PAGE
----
Lo and behold, we saw the emergence of grassroots modern village organisations that subsequently withered away as donor money started to shrink. The umbilical cord of the organic world of imagination was so deeply steeped in the primordial experience that the sudden rupture was inexplicable for many who experienced it. The world around young people was suddenly disrupted, exposing them to a world that left them with no choice other than to unthinkingly imitate an exotic worldview.

The brave heroes of epics who tamed demons, witches and evil spirits were no longer the ideals of ambitious young men and women. This forms of traditional bravery and knighthood linked the brain and brawn as a single thread of pride and a motor of altruistic heroism. Organic altruistic heroism was replaced by emaciated, pale, physically weak and urbane car-laden men and women with strong minds.

This new sense of development through the self-propelling urbanised middle classes narrowed the possibilities of outright bravery and altruism. The process of self-aggrandisement and rational self-centeredness as well as the technical knowledge of development processes produced an inorganic individualistic value. The world that was created through this was diametrically opposed to the collective life of tribal societies that existed for centuries.

The indigenous institutions of rural management were replaced by modern, interest-based institutions within an orientalist framework of civilising the ‘other’. This otherness is reflected in the discourse of social mobilisation processes that were introduced with modern instruments of building local institutions. The premise of social mobilisation was drawn from an orientalist perspective, which assumed that these tribal, rural and far-flung societies have no institutional order. It was claimed that social mobilisation was a vital step to organise rudderless, disorganised and stagnant societies.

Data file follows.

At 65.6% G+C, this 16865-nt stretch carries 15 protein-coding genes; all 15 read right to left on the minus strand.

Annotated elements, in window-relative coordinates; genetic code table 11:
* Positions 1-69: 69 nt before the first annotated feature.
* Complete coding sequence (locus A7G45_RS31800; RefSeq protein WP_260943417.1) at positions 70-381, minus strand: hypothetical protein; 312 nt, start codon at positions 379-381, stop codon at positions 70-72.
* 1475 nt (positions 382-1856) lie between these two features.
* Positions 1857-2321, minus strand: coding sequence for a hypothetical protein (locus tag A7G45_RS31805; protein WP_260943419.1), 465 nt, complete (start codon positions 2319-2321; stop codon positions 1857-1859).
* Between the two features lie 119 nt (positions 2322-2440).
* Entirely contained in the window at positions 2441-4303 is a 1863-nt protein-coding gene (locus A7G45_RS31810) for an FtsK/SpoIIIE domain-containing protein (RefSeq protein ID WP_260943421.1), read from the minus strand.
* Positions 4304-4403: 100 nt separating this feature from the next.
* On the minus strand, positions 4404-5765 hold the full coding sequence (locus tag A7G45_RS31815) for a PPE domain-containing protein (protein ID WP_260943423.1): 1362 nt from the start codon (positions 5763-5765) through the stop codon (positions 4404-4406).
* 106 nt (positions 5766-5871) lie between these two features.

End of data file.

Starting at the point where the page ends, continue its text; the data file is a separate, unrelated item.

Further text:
Contrary to the claims made by development agencies, all traditional societies were governed by indigenous institutional structures. Village management – including the distribution of responsibilities, public works and social safety – were the key functions of traditional institutions. In non-feudal societies like Gilgit-Baltistan, the tribal elders used to form water management, public works and overall village management committees in consultation with the people at an open meeting.

The new institutions formed through social mobilisation withered away with the drying up of the donor money. This is because these institutions became dysfunctional after the life cycle of the project for which they were formed came to an end.

The claims of bringing about social transformation were not realised as these institutions could not provide a viable alternative to a traditional village-based management system. One of the key factors of the inefficacy of these modern village-based institutions is that the development agencies did not devolve powers to these institutions. Development agencies considered them to be one of the project outputs and instruments of the cost-effective implementation of programmes.

Each development agency formed its own village-based organisation to implement the projects and none of these organisations could become vehicles of social investment. In 2010, I led the largest social mobilisation project of the country with the Pakistan Poverty Alleviation Fund (PPAF). One of the most challenging tasks was to create an institutional interface between traditional village organisations and the genesis of modern interest-based organisations. The donor-led framework of social mobilisation was so disconnected from the real context of institutional genesis. The project could not achieve the desired outcomes despite all the design tweaks that were to the displeasure of the donor.

This wasn’t an utter failure as the institutions formed through this social mobilisation process gave a voice to women and marginalised groups to articulate their grievances. However, these institutions proved to be short-lived because they could not supplant tribal social orders with a new egalitarian and inclusive system of local governance.

The writer is a freelance columnist based in Islamabad.

Email: ahnihal@yahoo.com